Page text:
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Top Eight Things to Do in Bologna

We’ve discovered a hidden Italian gem! Often overlooked by tourists on the Rome-Florence-Venice route throughout Italy, Bologna is easily one of the most underrated and affordable cities. The relaxed atmosphere will put you at ease as you explore the beautiful historic center, rich food culture, high-quality museums, and intricate architecture. 

With Bologna offering a wide range of things to do, we have helped you out by narrowing down the list to the top 8 things to do while in this majestic city. Let's explore your next trip to Bologna.


Believe it or not, Pisa is not home to Italy’s tallest leaning tower. The Asinelli Tower is located in the center of Bologna and provides great views from the top of its 498 narrow wooden steps up. The entrance to the tower costs just three euros, though you should book your ticket in advance as it can get very crowded. Garisenda, the tower next to Asinelli, is also leaning but shorter. Both were named after important Italian families. 


One of the most important buildings in Bologna, the Archigainnasio, was once the main building of the University of Bologna. Located on the Piazza Galvani, this historic building dates back to the 16th century.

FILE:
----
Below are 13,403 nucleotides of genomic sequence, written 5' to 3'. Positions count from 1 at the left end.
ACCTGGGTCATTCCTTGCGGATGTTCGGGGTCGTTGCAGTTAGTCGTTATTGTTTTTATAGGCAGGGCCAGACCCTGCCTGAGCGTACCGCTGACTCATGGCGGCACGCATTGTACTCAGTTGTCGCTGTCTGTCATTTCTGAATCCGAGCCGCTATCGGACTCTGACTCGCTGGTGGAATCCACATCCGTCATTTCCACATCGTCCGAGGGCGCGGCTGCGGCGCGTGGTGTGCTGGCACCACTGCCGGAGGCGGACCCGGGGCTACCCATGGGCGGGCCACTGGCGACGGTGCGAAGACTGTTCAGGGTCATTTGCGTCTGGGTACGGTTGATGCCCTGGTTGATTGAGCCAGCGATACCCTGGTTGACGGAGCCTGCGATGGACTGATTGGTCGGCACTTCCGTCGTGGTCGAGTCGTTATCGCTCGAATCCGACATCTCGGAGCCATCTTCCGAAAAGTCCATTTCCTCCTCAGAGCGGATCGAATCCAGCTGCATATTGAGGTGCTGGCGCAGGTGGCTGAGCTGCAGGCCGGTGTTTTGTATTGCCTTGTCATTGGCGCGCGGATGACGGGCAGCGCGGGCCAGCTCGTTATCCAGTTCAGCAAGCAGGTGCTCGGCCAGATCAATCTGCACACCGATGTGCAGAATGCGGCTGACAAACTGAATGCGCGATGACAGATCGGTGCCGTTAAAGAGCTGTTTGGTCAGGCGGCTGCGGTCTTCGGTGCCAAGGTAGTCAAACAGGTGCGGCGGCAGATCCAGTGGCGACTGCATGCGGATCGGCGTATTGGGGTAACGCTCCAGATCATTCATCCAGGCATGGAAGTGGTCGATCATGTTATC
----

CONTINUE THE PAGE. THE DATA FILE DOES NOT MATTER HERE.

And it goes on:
The Archiginnasio also holds the famous Anatomical Theatre. This stunning room was created entirely from wood and is decorated with many intricate statues of famous medical practitioners. At the center of the room you will find an ornate anatomical table where students once learned about human anatomy by witnessing dissections and surgery. See if you can spot the spyhole in the wall where the church used to eavesdrop on classes. 


The main square of Bologna, Piazza Maggiore, offers a lot to see at the center of the city. Here you will find a great vibe and atmosphere created among the square's many historical features. Check out any open-air concerts or movies that might be taking place here during your visit.

You cannot leave Piazza Maggiore without visiting the Basilica di San Petronio. It once had the goal of being the largest church in the world during its start of construction in 1390. However, it quickly fell behind the progress of the Vatican and is still unfinished to this day.

Other important buildings you’ll find in this square are the Pallazo d’Accursio, the Palazzo del Podesta, and the Palazzo Comunale. After you’re done gazing at all of the fantastic architecture, sit and enjoy a delicious Italian meal at one of the many nearby restaurants. 


Indulge in the dish of tortellini, one of the most popular traditional Italian foods in Bologna. This ring-shaped pasta can be filled with various stuffings, such as pork or prosciutto, and is typically served in a form of beef or chicken broth. Vegetarians, take note and look for dishes on the menu spelled as tortelloni (with an o rather than i). These are larger pasta parcels stuffed with ricotta and herbs (no meat!). Make sure tosk for a sage and butter sauce, as the dish can also be served with ragù.